Doctors Without Borders staff killed in Syria’s al-Hol camp
ERBIL (Kurdistan 24) – The international medical organization Doctors Without Borders (MSF) said one of its staff members was killed in Syria’s al-Hol camp and three other people were injured, forcing the charity to suspend critical services in the camp.
MSF said in a statement that during the night of February 24, a member of its team was killed in the tent in which they lived. Three days later, the child of another staff member died in an accidental fire at a wedding in the camp, an incident in which three staff members were also injured.
“We are trying to better understand the situation and circumstances around their death. MSF is providing support to the family during this difficult time and we offer our sincerest condolences to our colleague’s family and friends,” said Will Turner, MSF’s emergency manager for Syria.
The second incident occurred on the evening of February 27 when a child knocked over a diesel heater in a tent where people were gathered to celebrate a wedding, the organization said. The ensuing fire spread to adjoining tents.
At least seven people were killed in the blaze, including the four-year-old daughter of an MSF staff member. Around 30 people were injured, including three other MSF staff members and several of their family members.
“Security and safety situation in al-Hol camp has been unacceptable for the past two years. This year the situation has deteriorated further, with more than 30 killings since January,” MSF said.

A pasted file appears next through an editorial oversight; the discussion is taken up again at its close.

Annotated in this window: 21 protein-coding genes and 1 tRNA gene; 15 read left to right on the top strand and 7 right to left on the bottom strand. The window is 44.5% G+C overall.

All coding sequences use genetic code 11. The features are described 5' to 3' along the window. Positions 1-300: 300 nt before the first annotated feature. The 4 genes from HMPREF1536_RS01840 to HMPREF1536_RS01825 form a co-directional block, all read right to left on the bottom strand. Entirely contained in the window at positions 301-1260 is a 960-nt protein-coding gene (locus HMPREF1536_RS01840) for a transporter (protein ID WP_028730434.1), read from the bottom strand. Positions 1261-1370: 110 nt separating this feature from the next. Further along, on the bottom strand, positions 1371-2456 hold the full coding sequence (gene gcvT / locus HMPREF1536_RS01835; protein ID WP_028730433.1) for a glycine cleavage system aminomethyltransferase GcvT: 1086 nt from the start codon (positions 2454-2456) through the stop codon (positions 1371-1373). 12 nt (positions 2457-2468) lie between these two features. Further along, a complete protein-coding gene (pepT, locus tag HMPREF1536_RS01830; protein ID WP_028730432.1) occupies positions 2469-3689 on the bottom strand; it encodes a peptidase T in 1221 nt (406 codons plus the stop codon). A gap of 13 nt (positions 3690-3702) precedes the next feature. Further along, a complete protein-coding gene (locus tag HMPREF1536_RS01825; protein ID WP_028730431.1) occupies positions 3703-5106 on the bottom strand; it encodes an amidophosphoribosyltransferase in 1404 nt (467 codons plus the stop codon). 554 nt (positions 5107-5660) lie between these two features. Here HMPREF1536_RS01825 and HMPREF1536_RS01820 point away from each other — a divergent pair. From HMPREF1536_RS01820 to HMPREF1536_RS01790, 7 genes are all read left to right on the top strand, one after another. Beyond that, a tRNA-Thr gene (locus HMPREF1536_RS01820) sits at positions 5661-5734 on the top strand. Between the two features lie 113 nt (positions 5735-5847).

“Most of those killed were targeted by gun violence, with others caught in crossfire, killed in knife attacks or dying in avoidable accidents.”
As a result of the worsening security situation in the camp, MSF said it had been forced to temporarily suspend its outreach activities, including providing medical care within people’s tents and some water and sanitation activities.
The organization treated four gunshot victims in the second half of January, including a mother and child, in two separate incidents of gun violence.
“People are being killed with a brutal frequency, often in the tents where they live,” Turner said. “Many of those killed leave behind children who have no one else to take care of them."
"The authorities have a responsibility to provide people with safety and security at all times. This is not a safe environment and certainly not a suitable place for children to grow up in. This nightmare must stop.”
The organization called on the international community and countries with citizens in al-Hol to “take responsibility to find longer-term solutions for people living there – solutions which must be voluntary and in line with international legal norms, including international humanitarian and human rights law.”
According to the United Nations, al-Hol is the largest camp for refugees and internally displaced people in Syria, with around 62,000 current residents.
Tens of thousands of those held at the camp are foreign women affiliated to the Islamic State group and their children, the majority being Iraqi and Syrian nationals. As a result of the vast numbers, it has been difficult for guards to prevent repeated incidents, including murders, within the camp.
Local authorities decided in early October to expedite and increase the departure of displaced Syrian families as part of a new reform program.
Kurdish-led authorities in northern Syria have strongly and repeatedly urged foreign states to take back their nationals who fought for the terrorist organization, including women and their children.
Plans announced in the past to repatriate the thousands of displaced Iraqis now in al-Hol appear to have been either delayed or annulled outright by Iraqi authorities.
Editing by Joanne Stocker-Kelly